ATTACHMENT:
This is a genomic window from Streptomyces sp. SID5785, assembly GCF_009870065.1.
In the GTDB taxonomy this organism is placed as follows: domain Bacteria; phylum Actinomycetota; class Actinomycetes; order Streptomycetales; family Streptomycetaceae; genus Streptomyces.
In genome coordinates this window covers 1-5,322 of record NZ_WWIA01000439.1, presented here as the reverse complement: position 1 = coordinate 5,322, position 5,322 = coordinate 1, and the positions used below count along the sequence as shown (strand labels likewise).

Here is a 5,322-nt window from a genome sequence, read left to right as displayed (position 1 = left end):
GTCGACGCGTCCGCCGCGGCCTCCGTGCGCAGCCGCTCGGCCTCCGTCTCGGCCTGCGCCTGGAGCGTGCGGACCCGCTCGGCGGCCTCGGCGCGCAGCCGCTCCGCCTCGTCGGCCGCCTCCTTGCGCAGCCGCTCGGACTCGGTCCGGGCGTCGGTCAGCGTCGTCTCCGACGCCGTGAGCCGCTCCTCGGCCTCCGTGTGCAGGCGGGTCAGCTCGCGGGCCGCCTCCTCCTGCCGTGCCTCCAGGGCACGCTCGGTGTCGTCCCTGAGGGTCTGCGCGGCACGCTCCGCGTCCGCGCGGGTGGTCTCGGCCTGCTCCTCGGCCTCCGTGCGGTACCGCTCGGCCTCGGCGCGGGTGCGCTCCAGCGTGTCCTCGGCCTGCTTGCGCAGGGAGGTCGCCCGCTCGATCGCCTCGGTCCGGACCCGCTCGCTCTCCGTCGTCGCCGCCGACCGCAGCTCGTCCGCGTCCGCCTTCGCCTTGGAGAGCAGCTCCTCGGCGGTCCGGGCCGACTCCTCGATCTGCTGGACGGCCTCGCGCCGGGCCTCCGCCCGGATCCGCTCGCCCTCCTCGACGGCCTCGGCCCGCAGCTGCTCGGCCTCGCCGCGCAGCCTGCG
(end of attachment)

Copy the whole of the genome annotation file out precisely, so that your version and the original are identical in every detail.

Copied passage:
This is a genomic window from Streptomyces sp. SID5785, assembly GCF_009870065.1.
In the GTDB taxonomy this organism is placed as follows: domain Bacteria; phylum Actinomycetota; class Actinomycetes; order Streptomycetales; family Streptomycetaceae; genus Streptomyces.
In genome coordinates this window covers 1-5,322 of record NZ_WWIA01000439.1, presented here as the reverse complement: position 1 = coordinate 5,322, position 5,322 = coordinate 1, and the positions used below count along the sequence as shown (strand labels likewise).

Here is a 5,322-nt window from a genome sequence, read left to right as displayed (position 1 = left end):
GTCGACGCGTCCGCCGCGGCCTCCGTGCGCAGCCGCTCGGCCTCCGTCTCGGCCTGCGCCTGGAGCGTGCGGACCCGCTCGGCGGCCTCGGCGCGCAGCCGCTCCGCCTCGTCGGCCGCCTCCTTGCGCAGCCGCTCGGACTCGGTCCGGGCGTCGGTCAGCGTCGTCTCCGACGCCGTGAGCCGCTCCTCGGCCTCCGTGTGCAGGCGGGTCAGCTCGCGGGCCGCCTCCTCCTGCCGTGCCTCCAGGGCACGCTCGGTGTCGTCCCTGAGGGTCTGCGCGGCACGCTCCGCGTCCGCGCGGGTGGTCTCGGCCTGCTCCTCGGCCTCCGTGCGGTACCGCTCGGCCTCGGCGCGGGTGCGCTCCAGCGTGTCCTCGGCCTGCTTGCGCAGGGAGGTCGCCCGCTCGATCGCCTCGGTCCGGACCCGCTCGCTCTCCGTCGTCGCCGCCGACCGCAGCTCGTCCGCGTCCGCCTTCGCCTTGGAGAGCAGCTCCTCGGCGGTCCGGGCCGACTCCTCGATCTGCTGGACGGCCTCGCGCCGGGCCTCCGCCCGGATCCGCTCGCCCTCCTCGACGGCCTCGGCCCGCAGCTGCTCGGCCTCGCCGCGCAGCCTGCG